Asia weaker, Nikkei down 2.2%, ASX down 0.6% – CNBC

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Major markets in Asia were mostly down on Friday, with the Japanese market falling behind its regional peers.

The Japanese benchmark Nikkei 225 index shed 2.17 percent in morning trade, with Trend Micro being the biggest loser, shedding 13.40 percent. Overnight, the security software maker announced its fourth quarter earnings result and consolidated revenue for fiscal year 2015, ending Dec. 31.

For the fiscal year from January 1, 2015 through December 31, 2015, the company’s net income was 21.43 billion yen ($189 million), down 3.9 percent on-year.

Across the Korean Strait, the Kospi was flat while Hong Kong’s Hang Seng index slipped 0.62 percent.

Down Under, the S&P/ASX 200 was down 0.63 percent, dragged by the energy and financials sectors, both down 3.24 and 0.26 percent, respectively.

Chinese markets started the day lower as well, with the Shanghai composite down 0.38 percent while the Shenzhen composite fell 0.20 percent.

Overnight in the U.S., major indexes closed down. The Dow Jones industrial average closed down 40.40 points, or 0.25 percent, at 16,413.43. The S&P 500 was down 8.99 points, or 0.47 percent, at 1,917.83 while the Nasdaq composite slipped 46.53 points, or 1.03 percent, at 4,487.54.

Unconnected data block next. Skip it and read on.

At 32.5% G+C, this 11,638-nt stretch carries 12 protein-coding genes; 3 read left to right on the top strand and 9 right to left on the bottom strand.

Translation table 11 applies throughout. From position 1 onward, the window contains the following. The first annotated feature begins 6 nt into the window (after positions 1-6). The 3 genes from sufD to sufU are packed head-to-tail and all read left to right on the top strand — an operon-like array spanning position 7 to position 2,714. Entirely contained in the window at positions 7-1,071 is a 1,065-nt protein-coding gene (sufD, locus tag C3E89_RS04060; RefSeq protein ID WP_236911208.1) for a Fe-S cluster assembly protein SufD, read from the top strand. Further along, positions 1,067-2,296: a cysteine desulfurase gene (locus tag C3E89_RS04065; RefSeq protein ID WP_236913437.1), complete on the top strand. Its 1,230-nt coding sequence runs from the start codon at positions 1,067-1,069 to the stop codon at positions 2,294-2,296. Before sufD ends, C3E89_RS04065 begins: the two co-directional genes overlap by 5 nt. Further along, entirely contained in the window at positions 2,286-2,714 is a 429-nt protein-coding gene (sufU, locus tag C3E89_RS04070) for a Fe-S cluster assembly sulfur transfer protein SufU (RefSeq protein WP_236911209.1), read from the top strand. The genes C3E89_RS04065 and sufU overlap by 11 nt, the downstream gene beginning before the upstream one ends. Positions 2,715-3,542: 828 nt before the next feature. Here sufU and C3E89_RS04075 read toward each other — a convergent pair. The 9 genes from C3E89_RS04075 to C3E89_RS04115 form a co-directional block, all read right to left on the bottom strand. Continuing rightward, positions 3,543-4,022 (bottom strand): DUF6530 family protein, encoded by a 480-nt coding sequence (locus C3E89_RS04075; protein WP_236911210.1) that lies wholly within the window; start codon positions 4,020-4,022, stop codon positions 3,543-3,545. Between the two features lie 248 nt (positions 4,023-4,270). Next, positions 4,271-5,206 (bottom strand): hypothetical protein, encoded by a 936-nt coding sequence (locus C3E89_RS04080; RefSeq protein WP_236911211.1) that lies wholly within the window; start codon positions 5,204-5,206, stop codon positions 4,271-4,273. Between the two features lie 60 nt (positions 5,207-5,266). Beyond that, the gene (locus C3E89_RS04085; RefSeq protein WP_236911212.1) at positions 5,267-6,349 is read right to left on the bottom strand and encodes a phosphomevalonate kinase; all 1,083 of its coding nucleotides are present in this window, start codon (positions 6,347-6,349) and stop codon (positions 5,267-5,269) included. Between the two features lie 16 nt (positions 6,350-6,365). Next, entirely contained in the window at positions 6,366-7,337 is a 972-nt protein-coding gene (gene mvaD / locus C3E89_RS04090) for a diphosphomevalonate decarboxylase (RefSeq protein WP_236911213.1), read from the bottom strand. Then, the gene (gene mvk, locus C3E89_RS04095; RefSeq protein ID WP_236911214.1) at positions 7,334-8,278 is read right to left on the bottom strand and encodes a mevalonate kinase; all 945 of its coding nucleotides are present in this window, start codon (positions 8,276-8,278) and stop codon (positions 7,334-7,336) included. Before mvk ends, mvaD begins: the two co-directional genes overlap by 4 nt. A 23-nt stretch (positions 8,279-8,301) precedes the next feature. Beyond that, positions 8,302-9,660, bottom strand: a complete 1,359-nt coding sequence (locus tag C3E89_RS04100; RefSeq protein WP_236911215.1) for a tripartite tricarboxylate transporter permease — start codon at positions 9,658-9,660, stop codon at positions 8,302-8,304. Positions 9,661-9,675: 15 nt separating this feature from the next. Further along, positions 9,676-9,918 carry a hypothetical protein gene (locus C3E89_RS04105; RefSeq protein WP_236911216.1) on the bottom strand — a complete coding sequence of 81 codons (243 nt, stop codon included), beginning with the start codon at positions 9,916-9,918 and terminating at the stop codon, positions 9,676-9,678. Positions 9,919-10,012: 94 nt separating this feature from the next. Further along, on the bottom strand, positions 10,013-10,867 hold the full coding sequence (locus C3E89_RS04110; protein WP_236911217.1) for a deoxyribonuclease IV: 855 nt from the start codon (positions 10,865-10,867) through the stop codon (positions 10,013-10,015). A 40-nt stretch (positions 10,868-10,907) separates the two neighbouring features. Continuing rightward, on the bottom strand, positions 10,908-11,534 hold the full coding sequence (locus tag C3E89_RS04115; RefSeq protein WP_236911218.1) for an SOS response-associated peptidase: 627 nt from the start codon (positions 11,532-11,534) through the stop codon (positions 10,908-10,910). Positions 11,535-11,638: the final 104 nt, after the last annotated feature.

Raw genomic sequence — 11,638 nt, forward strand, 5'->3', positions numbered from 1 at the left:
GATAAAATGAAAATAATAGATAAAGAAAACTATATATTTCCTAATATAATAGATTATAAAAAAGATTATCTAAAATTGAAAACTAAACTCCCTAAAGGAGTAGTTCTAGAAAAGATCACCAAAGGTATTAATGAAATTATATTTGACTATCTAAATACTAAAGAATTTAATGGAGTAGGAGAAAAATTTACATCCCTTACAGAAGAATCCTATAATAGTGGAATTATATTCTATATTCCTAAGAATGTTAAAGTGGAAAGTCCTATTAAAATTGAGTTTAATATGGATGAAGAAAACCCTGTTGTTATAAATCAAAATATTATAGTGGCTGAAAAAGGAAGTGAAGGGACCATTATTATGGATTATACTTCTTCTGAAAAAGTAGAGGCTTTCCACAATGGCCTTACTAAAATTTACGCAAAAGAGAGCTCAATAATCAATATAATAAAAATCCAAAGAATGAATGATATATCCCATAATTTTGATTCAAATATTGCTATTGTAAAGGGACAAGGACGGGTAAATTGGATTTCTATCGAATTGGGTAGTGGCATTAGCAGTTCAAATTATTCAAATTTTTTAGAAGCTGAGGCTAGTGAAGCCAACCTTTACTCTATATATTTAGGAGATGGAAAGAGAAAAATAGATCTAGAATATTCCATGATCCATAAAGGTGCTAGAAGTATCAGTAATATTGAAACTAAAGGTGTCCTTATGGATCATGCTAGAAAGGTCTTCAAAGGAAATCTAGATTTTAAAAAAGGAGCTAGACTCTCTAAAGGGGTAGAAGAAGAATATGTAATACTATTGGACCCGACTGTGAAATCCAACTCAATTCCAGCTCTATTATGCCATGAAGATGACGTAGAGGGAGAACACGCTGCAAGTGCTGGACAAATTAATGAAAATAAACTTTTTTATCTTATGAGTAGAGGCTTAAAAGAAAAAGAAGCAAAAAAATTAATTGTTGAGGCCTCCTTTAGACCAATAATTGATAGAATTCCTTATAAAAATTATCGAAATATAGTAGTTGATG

Tom White, head trader and chief market strategist at Red Option Advisors, told CNBC’s “Squawk Box” that movements on Wall Street overnight were also partly due to consolidation in the overall market, following the rapid movements in equities over the last month and a half.

“What we’re seeing here is people taking a break from these massive swings we have had recently,” he said. He added that it’s likely that in the month leading up to the U.S. Federal Reserve‘s meeting in March, there will be some range-bound trading unless a new catalyst emerges to move markets such as another sharp dip in oil prices.

Evan Lucas, market strategist at IG, said in a morning note there were some upsides in overnight trade.

“The US was unable to have four consecutive 1 [percent] gains, which it has only done once since 1982,” he wrote, adding, “However, the snap back is a positive too big to ignore and even if it lost 1 [percent] tonight, it will still have had its best week of 2016.”

In Europe, Lucas said the bank ‘capitulation’ trade was closing as “markets respond to the fact money markets and TLTRO [Targeted Longer-Term Refinancing Operations] loans are not showing any signs of distress and the ‘whatever it takes’ line is trotted out again by the ECB shoring up default concerns.”

Asia weaker, Nikkei down 2.2%, ASX down 0.6% – CNBC}